Cystic Fibrosis (CF) is an inherited condition caused by a faulty gene. A person with CF has it from birth and for life. About 1 in 2,500 babies born in the UK has CF.
Newborn Screening Programme
Most children affected by CF in the United Kingdom are now diagnosed through the National Newborn Screening Programme.
This inherited condition can affect the digestion and lungs. Babies with CF may not gain weight well, and have frequent chest infections. Screening means that babies with CF can be treated early with a high energy diet, medicines and physiotherapy. Early treatment is thought to help children with CF live longer, healthier lives and prevent the early progression of their disease. If babies are not screened for CF and they do have the condition, they can be tested later but parents and children may have an anxious time before CF is recognised.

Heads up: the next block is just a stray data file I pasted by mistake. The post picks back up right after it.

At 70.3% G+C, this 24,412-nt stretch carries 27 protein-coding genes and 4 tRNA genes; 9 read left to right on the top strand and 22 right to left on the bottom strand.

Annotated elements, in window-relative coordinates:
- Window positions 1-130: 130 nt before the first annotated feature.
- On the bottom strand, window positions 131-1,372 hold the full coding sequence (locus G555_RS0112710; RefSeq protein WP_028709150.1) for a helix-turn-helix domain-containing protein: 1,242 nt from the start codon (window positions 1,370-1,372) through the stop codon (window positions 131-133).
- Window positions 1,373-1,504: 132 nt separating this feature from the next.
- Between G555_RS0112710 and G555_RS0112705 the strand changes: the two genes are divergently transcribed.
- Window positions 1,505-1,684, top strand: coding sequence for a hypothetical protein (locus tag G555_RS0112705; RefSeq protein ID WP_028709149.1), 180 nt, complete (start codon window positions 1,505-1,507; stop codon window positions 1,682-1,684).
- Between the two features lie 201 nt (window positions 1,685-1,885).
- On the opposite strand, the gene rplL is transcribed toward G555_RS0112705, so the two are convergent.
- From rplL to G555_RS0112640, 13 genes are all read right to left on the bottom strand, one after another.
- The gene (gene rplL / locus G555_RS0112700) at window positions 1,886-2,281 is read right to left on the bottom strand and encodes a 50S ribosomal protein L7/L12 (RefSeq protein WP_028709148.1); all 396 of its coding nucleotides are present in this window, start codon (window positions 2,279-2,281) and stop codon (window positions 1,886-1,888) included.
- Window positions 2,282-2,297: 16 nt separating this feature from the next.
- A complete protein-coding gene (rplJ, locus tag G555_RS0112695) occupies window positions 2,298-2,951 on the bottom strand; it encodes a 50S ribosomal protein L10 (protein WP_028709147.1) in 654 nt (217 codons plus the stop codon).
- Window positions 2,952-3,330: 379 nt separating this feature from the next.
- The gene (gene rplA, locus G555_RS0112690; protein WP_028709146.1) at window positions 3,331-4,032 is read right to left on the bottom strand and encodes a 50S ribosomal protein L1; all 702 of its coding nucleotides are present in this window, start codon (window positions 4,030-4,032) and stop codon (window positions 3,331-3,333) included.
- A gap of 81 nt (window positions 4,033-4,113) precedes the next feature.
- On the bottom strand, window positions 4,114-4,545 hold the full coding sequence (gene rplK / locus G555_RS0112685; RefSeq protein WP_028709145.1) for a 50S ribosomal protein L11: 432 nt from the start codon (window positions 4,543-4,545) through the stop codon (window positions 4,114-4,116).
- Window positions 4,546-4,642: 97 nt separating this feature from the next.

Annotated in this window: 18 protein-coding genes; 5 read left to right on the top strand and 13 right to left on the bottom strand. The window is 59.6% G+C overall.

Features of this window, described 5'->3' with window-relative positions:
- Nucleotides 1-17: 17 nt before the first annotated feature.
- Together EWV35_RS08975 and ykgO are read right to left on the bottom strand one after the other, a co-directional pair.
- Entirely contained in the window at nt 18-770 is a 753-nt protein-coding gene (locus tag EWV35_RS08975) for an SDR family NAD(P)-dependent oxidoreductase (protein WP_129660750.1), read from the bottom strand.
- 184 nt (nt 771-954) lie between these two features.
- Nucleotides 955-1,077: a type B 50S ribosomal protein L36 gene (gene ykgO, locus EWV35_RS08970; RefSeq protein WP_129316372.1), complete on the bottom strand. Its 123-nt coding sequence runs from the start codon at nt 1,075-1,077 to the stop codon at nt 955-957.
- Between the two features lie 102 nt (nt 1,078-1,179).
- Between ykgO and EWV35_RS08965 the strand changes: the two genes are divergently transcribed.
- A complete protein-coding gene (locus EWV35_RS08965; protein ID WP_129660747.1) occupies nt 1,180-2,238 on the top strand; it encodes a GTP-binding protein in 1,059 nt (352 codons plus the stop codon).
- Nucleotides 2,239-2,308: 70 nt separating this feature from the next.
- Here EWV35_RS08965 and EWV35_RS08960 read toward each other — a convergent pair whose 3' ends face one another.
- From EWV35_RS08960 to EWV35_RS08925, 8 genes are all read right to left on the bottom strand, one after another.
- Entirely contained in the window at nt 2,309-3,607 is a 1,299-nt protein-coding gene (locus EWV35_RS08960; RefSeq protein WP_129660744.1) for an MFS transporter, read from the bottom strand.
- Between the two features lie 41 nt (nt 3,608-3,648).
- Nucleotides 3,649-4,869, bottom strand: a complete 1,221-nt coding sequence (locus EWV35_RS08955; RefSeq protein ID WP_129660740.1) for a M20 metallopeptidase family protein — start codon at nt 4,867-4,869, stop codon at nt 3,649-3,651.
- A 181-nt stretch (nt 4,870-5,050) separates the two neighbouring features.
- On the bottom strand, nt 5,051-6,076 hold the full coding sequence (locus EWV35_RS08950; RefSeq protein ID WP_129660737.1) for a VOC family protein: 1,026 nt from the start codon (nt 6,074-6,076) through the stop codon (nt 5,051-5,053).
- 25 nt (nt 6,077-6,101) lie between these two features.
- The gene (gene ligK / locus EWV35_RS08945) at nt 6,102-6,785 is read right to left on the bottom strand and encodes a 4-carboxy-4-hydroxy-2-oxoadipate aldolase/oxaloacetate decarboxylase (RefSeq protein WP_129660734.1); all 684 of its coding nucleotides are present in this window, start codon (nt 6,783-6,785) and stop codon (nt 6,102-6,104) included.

In the West Midlands when CF is suspected on the bloodspot sample taken by the midwife during babies first weeks of life parents are informed by the screening nurse specialists and are then seen the following day by the specialist CF team and treatment is started as required.
Useful Documents and Links
Guidelines, information, resources about the newborn screening programme for diseases like Cystic Fibrosis. Leaflets available: CF suspected, CF carrier and CF screening repeat bloods
We are the UK's only national charity dealing with all aspects of Cystic Fibrosis. We fund research to improve Cystic Fibrosis care and treatment, and aim to ensure appropriate clinical care and support for people with Cystic Fibrosis.
Information about Cystic Fibrosis baby clinic at Birmingham Children's Hospital
This website contains information about some medicines with leaflets prepared by the Royal College of Paediatrics and child health (RCPCH) and Neonatal and Paediatric Pharmacists Group (NPPG). These leaflets are designed with children in mind to provide answers to common questions that parents and young people may have about their medicines. There are also videos available on how to administer medicines including liquids, eye drops and nasal sprays.